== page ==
She quietly took onboard things that people liked or disliked. Only once in 32 years did I have a duff present. After years of Votivo candles she sent a Yankee candle. I rang her and asked her if she was alright. She never repeated that mistake again.

She was proud of everyone by proxy. She’d tell me which friends of ours she had seen on telly, QVC or in the Western Mail. Inquisitive she’d ring and say there’s filming over by there, what is it?

But - only after 6pm on a Sunday as it was cheaper.

Lyn was gorgeously predictable and there’s understandably a gaping big hole in all our lives especially for Andy at 6pm on a Sunday.

In her last months predictability became spontaneity and she would have ice cream and Baileys for breakfast because she could and she enjoyed it. She said she looked forward to it and would lap it up, maybe she thought it was trifle. Who knows?

She also said she wanted her funeral to be emotional and for every bugger to bloody well cry and let it all out.

So here goes.

Lyn died as she lived, surrounded by love.

She was one of a kind and there’s not many daughters in law who can genuinely and with their hand on their heart say their mother in law was fantastic.

Thank you for being in our lives. Thank you for everything you did, always thinking of everyone else whilst at times forgetting yourself.

You will live in our hearts and memories forever.

We love you, we all love you and we’ll always love you.

Rest in peace and rise in glory.

I am so lucky to have had Granny Valley as a mother in law.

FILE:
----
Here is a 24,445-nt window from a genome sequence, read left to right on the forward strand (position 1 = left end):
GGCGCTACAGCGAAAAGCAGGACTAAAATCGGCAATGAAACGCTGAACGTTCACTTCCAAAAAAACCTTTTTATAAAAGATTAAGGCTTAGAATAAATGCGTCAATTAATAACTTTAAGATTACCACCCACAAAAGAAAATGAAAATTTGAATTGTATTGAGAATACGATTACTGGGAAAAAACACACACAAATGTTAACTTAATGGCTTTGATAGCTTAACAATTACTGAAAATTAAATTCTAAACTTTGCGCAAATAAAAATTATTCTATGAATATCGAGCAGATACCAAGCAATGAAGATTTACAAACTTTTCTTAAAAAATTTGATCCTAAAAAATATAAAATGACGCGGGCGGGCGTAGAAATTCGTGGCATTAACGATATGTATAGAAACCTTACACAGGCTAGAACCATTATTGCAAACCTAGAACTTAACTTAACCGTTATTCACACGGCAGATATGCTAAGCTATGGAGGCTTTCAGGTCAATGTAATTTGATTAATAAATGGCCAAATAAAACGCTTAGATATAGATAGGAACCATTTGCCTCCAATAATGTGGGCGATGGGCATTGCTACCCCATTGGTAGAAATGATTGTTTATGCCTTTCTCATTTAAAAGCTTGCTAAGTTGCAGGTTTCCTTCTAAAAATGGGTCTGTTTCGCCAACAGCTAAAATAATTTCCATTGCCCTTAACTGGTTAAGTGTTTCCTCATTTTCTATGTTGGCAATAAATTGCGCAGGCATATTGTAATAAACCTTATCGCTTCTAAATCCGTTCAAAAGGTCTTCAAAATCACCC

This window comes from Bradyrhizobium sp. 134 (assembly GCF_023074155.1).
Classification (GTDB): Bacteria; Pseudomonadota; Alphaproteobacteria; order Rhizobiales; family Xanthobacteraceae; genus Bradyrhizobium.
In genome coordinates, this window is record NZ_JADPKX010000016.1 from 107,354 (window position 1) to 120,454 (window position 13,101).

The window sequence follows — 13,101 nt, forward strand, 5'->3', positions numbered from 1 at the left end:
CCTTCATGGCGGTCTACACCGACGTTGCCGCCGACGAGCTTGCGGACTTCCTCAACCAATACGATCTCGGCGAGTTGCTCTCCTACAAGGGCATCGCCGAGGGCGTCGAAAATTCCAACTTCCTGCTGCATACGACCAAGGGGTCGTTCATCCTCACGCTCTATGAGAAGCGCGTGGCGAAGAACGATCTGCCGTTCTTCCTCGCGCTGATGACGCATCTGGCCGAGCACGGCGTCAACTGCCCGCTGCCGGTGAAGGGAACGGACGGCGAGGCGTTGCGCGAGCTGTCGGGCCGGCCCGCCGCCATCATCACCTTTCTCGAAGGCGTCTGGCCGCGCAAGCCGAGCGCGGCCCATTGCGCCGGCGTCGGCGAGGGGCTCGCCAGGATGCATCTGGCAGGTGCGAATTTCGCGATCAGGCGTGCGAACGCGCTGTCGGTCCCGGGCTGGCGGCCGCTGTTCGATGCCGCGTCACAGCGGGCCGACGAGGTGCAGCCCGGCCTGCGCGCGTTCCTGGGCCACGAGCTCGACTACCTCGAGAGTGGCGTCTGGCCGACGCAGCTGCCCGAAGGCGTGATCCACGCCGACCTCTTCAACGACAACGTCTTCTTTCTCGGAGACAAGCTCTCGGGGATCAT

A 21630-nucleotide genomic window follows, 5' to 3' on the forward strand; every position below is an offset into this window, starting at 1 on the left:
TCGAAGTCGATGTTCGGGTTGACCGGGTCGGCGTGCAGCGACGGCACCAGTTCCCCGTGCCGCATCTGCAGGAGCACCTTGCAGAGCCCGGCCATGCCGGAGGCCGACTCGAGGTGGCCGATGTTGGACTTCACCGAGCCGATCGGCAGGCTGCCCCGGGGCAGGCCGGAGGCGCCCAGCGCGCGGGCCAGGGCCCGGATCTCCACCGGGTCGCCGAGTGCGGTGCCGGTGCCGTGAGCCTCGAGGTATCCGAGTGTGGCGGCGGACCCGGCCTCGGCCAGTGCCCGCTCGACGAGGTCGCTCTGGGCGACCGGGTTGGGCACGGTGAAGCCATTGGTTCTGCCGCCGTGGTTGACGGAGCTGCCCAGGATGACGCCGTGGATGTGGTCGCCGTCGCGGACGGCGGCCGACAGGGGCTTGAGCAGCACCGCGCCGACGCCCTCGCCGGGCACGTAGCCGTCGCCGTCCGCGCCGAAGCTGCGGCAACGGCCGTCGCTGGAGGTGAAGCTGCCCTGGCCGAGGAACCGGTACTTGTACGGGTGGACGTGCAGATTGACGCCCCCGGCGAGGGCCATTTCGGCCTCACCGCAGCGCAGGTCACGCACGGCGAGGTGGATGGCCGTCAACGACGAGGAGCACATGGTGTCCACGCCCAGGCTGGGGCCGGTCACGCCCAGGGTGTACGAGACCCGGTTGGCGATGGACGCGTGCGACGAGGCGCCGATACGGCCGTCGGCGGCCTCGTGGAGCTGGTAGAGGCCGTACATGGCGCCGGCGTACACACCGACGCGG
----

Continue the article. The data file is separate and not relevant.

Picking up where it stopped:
We used to spend hours talking in the kitchen when I visited. The least I could do for her when she was first admitted to hospital was be there. When I arrived in A&E after a sleepless night the nurse said "oh you're the daughter in law who's come all the way from London, you'd better come in and we'll make you a cup of tea". Visiting restrictions were strict and visitors were only allowed if accompanying someone who needed an adult, maternity or for palliative care. I learnt to ignore the signs that said palliative care, as much as I knew she would never get better I didn't want to think of having to say goodbye before we were ready.

So I was with her every step of the way as we waded through the ever changing treatment plan, interpreting the medical jargon and making sure that she knew when the time came all she had to do was feel loved. As I said in my eulogy she died as she lived, surrounded by love - and that she was.

I miss her immensely but I don't feel tearful and emotional as we said all we wanted to say, we talked about things we might never have talked about and she told me she really loved me and that she didn't realise how much she loved me until she had a chance to tell me. No you're crying. She also told me I was bossy, but she realised that my bossiness came from a place of concern and not despair.

Now as we navigate without our matriarch it is with a full heart, not a heavy heart. She said she'd done nothing with her life. I disagree.